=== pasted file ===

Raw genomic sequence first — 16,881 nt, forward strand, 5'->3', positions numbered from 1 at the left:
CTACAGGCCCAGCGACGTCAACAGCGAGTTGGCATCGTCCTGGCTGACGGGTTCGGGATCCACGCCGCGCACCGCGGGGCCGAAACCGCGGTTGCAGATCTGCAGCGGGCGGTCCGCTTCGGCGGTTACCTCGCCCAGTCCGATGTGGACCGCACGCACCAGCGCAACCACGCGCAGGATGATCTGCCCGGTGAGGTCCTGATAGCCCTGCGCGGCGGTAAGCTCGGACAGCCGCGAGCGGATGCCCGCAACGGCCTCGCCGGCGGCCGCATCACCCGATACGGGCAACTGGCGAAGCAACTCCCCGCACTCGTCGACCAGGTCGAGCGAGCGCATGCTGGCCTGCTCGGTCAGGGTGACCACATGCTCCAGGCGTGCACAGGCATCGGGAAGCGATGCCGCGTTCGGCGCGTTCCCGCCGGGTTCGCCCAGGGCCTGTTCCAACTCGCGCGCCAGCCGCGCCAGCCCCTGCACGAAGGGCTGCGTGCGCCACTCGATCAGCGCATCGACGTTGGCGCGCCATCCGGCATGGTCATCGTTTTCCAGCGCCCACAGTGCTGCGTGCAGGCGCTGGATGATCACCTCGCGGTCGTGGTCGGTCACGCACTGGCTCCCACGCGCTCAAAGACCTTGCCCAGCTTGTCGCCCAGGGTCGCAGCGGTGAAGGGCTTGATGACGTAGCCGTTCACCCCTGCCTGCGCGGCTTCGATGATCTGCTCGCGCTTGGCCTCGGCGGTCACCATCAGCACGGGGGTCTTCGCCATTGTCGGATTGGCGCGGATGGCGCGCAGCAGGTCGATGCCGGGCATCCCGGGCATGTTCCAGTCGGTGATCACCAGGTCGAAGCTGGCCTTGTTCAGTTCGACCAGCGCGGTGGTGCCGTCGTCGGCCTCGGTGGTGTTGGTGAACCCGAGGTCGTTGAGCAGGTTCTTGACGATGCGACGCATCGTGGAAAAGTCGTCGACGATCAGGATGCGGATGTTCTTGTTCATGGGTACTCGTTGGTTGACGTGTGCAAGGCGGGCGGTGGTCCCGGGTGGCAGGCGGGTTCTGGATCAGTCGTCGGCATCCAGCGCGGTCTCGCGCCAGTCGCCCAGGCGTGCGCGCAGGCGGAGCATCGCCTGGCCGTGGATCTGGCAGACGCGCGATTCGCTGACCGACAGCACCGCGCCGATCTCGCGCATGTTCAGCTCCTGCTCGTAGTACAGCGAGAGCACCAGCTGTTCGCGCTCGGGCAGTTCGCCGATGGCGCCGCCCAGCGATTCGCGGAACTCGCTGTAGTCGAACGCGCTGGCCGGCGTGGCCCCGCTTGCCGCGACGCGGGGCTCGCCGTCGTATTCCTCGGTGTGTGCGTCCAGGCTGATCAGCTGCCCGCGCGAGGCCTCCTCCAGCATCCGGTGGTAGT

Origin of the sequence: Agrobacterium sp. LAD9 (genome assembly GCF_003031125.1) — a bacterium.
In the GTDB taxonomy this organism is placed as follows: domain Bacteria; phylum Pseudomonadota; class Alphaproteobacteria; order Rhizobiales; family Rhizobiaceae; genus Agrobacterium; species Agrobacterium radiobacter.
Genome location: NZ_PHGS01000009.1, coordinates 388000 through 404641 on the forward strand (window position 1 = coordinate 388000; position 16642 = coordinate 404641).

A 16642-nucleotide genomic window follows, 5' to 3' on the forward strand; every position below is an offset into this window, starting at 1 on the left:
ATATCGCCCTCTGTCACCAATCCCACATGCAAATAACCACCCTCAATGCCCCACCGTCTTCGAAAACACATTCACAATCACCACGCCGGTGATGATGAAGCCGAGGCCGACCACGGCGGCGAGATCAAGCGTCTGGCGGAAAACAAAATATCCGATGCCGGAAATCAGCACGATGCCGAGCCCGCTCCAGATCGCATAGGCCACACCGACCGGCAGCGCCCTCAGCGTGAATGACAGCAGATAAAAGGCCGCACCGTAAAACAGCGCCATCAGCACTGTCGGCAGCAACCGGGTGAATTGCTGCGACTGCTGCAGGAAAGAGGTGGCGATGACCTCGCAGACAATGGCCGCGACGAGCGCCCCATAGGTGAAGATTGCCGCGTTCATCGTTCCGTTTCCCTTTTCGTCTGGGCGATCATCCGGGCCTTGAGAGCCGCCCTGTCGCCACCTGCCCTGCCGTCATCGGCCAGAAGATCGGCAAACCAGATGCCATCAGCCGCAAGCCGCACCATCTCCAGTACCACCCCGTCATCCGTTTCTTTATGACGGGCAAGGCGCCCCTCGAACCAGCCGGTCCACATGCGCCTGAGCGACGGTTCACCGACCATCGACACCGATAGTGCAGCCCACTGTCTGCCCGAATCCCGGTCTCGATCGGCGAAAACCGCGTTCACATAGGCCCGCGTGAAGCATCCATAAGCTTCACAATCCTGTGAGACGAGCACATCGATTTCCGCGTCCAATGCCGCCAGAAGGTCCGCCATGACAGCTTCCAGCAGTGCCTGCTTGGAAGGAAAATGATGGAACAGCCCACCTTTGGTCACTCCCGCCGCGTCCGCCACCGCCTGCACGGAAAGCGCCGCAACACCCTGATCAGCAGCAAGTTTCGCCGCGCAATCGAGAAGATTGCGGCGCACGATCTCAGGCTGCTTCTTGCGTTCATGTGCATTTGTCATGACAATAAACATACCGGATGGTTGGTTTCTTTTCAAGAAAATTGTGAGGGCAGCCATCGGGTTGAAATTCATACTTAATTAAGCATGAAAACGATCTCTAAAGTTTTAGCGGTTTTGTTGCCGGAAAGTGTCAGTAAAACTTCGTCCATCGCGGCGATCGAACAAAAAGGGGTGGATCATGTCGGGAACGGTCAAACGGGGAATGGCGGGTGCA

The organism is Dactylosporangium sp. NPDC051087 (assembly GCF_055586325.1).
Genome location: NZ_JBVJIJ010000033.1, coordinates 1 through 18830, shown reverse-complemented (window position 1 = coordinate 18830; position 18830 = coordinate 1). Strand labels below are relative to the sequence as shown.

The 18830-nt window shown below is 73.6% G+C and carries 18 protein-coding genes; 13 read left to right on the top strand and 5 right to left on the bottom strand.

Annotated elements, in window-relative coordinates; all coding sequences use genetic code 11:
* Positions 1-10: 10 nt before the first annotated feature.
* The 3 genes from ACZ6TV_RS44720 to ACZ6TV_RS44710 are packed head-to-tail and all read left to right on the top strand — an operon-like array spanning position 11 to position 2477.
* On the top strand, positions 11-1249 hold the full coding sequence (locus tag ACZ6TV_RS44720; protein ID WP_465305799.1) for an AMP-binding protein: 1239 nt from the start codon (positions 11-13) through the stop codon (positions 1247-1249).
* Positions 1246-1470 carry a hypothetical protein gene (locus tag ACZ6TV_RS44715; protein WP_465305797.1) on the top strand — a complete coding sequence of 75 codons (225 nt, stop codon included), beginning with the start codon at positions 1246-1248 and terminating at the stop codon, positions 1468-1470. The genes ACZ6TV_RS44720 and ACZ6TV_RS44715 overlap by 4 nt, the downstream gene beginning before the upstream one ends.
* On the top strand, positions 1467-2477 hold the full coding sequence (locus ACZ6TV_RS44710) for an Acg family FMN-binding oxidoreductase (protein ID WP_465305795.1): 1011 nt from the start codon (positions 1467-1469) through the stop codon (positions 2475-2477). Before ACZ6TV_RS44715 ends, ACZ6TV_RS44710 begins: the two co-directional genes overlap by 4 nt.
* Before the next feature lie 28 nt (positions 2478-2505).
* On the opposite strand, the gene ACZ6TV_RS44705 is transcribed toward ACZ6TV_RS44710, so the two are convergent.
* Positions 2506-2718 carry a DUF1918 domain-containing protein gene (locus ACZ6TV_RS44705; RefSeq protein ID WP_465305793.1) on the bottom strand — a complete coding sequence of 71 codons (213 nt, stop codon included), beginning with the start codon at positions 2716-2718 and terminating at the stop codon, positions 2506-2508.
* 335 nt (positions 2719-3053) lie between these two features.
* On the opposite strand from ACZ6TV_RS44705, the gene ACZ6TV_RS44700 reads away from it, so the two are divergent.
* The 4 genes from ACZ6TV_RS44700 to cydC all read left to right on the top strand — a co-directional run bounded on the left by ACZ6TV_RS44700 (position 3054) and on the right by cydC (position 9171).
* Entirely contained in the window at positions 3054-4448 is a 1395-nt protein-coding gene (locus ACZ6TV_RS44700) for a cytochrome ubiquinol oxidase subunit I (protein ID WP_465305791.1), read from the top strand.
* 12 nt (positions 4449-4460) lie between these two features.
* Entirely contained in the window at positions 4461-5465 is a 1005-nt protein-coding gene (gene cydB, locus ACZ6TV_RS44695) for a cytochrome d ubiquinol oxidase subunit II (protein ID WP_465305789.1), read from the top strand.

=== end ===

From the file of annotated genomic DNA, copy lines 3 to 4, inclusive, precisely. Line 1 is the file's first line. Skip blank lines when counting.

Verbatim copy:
Origin of the sequence: Agrobacterium sp. LAD9 (genome assembly GCF_003031125.1) — a bacterium.
In the GTDB taxonomy this organism is placed as follows: domain Bacteria; phylum Pseudomonadota; class Alphaproteobacteria; order Rhizobiales; family Rhizobiaceae; genus Agrobacterium; species Agrobacterium radiobacter.